Yesterday, the Sound Transit Board adopted a final set of options for the draft environmental impact statement (DEIS) for Link extensions to Ballard and West Seattle. After a contentious discussion that frequently focused on cost challenges, the Board voted down a Pigeon Point tunnel in West Seattle. Options for a central Ballard station at 20th Ave NW were not included in the DEIS either. Lacking support among board members, the central Ballard station was hardly discussed and it was not voted on.
Two options were added to the DEIS. As expected, the Board approved adding an alternative elevated alignment in the Yancy/Andover corridor area of West Seattle. That would reduce the number of homes to be taken for construction, but also shifts the Delridge station north with inferior station access.
At the meeting, the Board unanimously accepted an amendment to add a partial elevated option in SODO. The added option elevates the new line and stations, with the existing line at grade. It also retains the E3 busway which would disappear with a fully at-grade alignment. A fully at-grade option was among those adopted in May.
Both added options cost no more than the representative alignments. The four options not added after study all had added capital cost (and the Pigeon Point Tunnel would also delay delivering rail to West Seattle).
King County Council Member Joe McDermott offered an amendment to add a Pigeon Point tunnel, citing potential risks to the other alignments in the DEIS. The Pigeon Point tunnel has a direct cost impact of just $200 million, but requires $700 million tunnels to Avalon station. Even though the Avalon tunnels are in the DEIS options adopted in May, suburban board members mostly voted against adding a Pigeon Point tunnel to the DEIS. The motion failed 9-6.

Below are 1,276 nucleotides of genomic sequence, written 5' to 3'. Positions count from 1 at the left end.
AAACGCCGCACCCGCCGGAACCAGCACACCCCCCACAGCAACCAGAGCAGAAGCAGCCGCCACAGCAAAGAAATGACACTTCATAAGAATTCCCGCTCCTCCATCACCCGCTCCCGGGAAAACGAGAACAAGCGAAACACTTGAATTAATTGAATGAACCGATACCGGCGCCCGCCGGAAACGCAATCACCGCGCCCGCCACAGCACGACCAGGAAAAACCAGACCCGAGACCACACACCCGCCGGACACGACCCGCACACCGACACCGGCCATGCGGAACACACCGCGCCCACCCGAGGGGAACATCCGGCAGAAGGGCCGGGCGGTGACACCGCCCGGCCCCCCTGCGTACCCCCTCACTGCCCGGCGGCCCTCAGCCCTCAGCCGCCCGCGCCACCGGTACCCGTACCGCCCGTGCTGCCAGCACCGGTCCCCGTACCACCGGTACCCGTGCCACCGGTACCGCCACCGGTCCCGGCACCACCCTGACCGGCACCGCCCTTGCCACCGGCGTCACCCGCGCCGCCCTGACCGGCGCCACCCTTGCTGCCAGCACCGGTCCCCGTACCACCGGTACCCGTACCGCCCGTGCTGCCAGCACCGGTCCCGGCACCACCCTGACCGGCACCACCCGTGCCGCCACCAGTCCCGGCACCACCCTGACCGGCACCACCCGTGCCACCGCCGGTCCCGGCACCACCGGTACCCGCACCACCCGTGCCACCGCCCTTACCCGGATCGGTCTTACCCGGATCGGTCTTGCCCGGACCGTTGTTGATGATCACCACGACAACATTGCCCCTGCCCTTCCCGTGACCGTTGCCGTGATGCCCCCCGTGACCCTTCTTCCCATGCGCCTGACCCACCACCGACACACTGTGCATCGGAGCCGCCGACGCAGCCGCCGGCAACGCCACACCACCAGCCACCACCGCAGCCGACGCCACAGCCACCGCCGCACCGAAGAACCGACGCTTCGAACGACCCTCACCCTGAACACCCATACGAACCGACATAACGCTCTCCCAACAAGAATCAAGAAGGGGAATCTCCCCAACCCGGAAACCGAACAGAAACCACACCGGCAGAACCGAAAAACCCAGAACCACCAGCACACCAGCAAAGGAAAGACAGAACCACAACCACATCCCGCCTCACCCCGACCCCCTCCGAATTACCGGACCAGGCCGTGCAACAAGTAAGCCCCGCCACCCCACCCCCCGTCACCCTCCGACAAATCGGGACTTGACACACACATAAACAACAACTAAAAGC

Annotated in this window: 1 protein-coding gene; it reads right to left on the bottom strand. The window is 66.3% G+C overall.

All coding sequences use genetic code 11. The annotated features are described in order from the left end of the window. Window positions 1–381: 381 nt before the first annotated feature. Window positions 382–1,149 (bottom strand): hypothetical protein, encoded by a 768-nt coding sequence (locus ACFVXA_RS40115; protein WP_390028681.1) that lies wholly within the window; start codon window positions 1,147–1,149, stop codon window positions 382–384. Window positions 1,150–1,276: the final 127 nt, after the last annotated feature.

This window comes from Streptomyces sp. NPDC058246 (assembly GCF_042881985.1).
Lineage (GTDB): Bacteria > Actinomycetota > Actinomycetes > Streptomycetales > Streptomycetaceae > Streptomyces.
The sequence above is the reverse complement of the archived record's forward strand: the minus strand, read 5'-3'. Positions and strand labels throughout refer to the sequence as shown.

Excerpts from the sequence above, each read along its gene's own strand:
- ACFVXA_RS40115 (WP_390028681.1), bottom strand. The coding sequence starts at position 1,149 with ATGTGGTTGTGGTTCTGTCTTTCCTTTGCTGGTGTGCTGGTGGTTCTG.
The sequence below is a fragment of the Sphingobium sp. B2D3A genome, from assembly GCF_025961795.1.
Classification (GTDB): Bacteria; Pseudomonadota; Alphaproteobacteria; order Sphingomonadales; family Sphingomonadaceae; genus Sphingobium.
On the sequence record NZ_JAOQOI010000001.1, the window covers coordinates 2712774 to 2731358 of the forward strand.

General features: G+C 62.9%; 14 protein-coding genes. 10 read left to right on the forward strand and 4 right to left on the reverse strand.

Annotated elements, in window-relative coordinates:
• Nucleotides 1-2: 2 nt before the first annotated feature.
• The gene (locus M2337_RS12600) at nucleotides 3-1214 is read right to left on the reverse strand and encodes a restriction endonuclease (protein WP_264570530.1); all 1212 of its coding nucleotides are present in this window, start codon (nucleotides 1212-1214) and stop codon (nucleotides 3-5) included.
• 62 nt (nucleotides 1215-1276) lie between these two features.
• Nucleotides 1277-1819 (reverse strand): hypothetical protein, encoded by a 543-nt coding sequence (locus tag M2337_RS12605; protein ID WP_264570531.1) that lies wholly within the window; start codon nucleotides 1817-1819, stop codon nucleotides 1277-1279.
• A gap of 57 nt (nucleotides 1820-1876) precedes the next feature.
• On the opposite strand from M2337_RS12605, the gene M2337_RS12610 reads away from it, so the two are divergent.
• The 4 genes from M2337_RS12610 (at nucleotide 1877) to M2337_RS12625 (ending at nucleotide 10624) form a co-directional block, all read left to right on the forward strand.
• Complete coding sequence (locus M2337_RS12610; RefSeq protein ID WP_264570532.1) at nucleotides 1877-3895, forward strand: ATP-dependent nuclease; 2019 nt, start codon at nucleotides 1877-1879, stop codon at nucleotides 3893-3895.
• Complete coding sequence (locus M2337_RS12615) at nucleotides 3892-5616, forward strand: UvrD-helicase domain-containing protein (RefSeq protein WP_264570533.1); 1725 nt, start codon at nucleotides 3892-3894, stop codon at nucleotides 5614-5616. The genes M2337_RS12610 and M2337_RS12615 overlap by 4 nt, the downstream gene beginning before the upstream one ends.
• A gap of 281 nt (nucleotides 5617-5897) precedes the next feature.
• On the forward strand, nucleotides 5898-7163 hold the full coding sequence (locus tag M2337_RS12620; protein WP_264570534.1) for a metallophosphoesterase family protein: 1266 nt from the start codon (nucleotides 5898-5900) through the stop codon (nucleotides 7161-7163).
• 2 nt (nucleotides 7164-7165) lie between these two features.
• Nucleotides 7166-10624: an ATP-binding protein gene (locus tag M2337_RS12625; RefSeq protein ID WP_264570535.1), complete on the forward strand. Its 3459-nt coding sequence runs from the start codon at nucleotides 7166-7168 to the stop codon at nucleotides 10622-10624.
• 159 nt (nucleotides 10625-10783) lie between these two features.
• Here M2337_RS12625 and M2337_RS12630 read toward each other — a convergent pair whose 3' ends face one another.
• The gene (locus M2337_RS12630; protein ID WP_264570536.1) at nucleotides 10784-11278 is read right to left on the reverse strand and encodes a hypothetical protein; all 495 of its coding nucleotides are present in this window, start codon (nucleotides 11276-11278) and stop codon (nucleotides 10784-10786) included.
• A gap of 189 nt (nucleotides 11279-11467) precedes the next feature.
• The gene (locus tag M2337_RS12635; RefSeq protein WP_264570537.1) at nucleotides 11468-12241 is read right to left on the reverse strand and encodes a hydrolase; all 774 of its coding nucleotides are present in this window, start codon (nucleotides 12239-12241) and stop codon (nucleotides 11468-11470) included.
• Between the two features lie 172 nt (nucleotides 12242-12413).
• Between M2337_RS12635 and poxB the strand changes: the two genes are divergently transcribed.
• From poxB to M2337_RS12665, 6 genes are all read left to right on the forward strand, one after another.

There was virtually no Board discussion of Ballard, though several public commenters advocated for a 20th Ave NW station and others warned against impacts to the industrial areas east of 15th Ave. Seattle Mayor Jenny Durkan said she would not propose an amendment for 20th Ave options because it lacked the votes to pass. She thought the 20th Ave station would be very beneficial, and decried the lack of time for study. The FTA warned this month about Ballard options with in-water construction (both the fixed and movable bridges). She reiterated support for 15th over 14th because of the latter’s proximity to industrial areas.
Despite the unwillingness yesterday to contemplate options that add cost, the Board had allowed options in May that require third party funding. Up to $1.7 billion of third party funding could be required depending on the option chosen. The Board required in May that any third party funding must be well-defined by end of 2020, and in place by mid-2022. In discussion yesterday, the “well-defined” 3rd party funding was clarified with an analogy to Bellevue. As part of East Link development, a term sheet identifying dollar contributions from City of Bellevue and sources of funding was created. These contributions were finalized after the EIS was completed within the memorandum of understanding (MOU).
Seattle’s determination to postpone third party funding conversations to 2020 was resisted by other Board members, despite a vigorous defense by Joe McDermott. Pierce County Executive Bruce Dammeier pointed out he was at the end of the line in Pierce County and worried about adding costs to the system. The Board’s priorities should be “ridership, cost and schedule” and any additional funding should go to where there would be new riders. Edmonds Mayor Dave Earling promised to vote against anything that required third party funding. Everett Council Member Paul Roberts described the additional options as not consistent with what the voters approved. They do not address or improve core priorities of the ST3 program, including completing the spine and adding ridership. University Place Mayor Kent Keel, referring to the $900 million total cost at Pigeon Point, said “my eyes roll in the back of my head when I think about that much money”. King County Council Member Claudia Balducci argued a Pigeon Point tunnel option would “create expectations that .. we do not have a path to meet”, and that West Seattle had an adequate number of alternatives for the DEIS.
Sound Transit is targeting a draft EIS by the end of 2020. With added alternatives, staff warned that may slip to the first quarter of 2021.